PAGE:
Like several other early feminists, including Nellie McClung, Murphy publicly supported negative eugenics. According to sociologist Jana Grekul, Murphy warned that the unfit were “becoming vastly more populous than those we designate as the ‘upper crust.’ This is why it is altogether likely that the upper crust with its delicious plums and dash of cream is likely to become at any time a mere toothsome morsel for the hungry, the abnormal, the criminals and the posterity of insane paupers.”

As a judge, Murphy had considerable influence in Alberta. Her public support of eugenic policies likely contributed to the passage of Alberta’s Sexual Sterilization Act in 1928. The Act led to the forced sterilization of people considered “mentally deficient.” A disproportionate number of them were Indigenous women. (See also Sterilization of Indigenous Women in Canada.) The Act was not repealed until 1972. During that time, thousands of people who were considered “psychotic” or “mentally defective” underwent forced sterilization.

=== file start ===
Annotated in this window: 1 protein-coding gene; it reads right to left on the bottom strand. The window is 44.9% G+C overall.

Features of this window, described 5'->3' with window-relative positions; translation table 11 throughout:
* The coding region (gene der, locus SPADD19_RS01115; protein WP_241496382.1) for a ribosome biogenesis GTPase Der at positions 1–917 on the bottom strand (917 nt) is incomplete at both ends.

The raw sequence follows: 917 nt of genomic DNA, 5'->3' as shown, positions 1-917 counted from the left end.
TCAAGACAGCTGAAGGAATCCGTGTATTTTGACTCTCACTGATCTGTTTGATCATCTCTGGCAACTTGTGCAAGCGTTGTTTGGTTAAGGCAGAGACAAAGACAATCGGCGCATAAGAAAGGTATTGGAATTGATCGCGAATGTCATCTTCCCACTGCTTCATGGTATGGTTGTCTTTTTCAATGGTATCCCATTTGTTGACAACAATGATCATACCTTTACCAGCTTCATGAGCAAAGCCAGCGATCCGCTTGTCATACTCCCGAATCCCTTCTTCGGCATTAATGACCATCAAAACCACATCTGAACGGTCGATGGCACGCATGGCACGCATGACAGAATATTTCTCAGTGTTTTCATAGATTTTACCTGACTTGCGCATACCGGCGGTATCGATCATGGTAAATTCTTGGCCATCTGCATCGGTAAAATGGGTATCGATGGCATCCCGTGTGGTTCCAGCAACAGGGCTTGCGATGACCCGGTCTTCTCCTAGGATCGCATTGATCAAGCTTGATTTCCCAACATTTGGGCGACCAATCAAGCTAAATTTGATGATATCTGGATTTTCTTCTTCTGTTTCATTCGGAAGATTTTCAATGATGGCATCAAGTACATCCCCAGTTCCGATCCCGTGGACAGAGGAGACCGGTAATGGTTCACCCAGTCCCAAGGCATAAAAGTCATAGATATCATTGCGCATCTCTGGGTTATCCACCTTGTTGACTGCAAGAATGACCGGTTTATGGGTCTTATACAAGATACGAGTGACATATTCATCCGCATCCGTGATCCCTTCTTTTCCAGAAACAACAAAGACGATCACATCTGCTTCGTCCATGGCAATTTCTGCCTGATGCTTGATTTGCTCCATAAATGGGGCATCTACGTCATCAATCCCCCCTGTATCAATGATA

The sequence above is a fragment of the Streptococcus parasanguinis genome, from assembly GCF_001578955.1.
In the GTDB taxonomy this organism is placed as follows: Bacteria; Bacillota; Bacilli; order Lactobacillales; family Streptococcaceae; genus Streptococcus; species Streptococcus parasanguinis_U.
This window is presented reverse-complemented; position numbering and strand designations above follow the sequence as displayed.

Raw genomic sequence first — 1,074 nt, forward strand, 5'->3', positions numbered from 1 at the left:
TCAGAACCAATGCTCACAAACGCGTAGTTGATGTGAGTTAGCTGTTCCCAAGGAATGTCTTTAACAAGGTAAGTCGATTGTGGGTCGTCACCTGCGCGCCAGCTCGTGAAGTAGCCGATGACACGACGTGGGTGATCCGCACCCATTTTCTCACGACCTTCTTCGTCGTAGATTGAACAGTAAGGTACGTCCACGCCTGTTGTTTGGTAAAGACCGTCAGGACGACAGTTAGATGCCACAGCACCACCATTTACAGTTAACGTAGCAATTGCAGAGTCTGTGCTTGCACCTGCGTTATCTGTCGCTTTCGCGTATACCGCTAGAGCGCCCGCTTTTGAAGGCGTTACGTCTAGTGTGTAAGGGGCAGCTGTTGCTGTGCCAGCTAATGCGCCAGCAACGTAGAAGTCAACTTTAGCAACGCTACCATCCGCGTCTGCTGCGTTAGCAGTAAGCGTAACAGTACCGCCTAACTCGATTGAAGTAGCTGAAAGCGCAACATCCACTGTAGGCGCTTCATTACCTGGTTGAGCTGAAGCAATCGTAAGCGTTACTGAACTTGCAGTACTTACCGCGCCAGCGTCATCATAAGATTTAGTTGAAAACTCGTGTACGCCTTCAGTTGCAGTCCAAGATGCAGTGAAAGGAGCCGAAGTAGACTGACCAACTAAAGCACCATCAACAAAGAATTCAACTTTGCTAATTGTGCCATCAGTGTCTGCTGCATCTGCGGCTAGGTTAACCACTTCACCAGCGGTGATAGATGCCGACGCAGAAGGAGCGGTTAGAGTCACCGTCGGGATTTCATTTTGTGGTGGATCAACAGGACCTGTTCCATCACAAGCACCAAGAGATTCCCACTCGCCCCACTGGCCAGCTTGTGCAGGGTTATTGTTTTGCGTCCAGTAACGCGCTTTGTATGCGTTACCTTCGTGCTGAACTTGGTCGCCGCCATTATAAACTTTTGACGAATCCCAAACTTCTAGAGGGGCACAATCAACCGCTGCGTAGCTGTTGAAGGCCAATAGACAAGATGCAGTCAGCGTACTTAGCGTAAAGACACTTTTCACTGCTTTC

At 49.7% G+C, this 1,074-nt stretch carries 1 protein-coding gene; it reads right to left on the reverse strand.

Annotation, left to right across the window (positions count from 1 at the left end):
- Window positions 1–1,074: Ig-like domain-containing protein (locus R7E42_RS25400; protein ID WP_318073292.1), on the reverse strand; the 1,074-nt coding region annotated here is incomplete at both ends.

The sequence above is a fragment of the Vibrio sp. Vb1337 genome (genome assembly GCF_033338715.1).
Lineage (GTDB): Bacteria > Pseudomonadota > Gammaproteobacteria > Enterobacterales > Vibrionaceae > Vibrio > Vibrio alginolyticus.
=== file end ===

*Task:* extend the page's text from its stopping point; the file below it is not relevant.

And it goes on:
Emily Murphy was named a Person of National Historic Significance by the Government of Canada in 1958. In October 2009, 80 years after the Persons Case, the Senate voted to recognize the Famous Five as honorary senators. It was the first time the Senate had bestowed such a distinction.

See also Women’s Movements in Canada; Status of Women; Royal Commission on the Status of Women in Canada; Council on the Status of Women; Women and the Law; Women’s Organizations.

Emily Murphy

Further Reading

External Links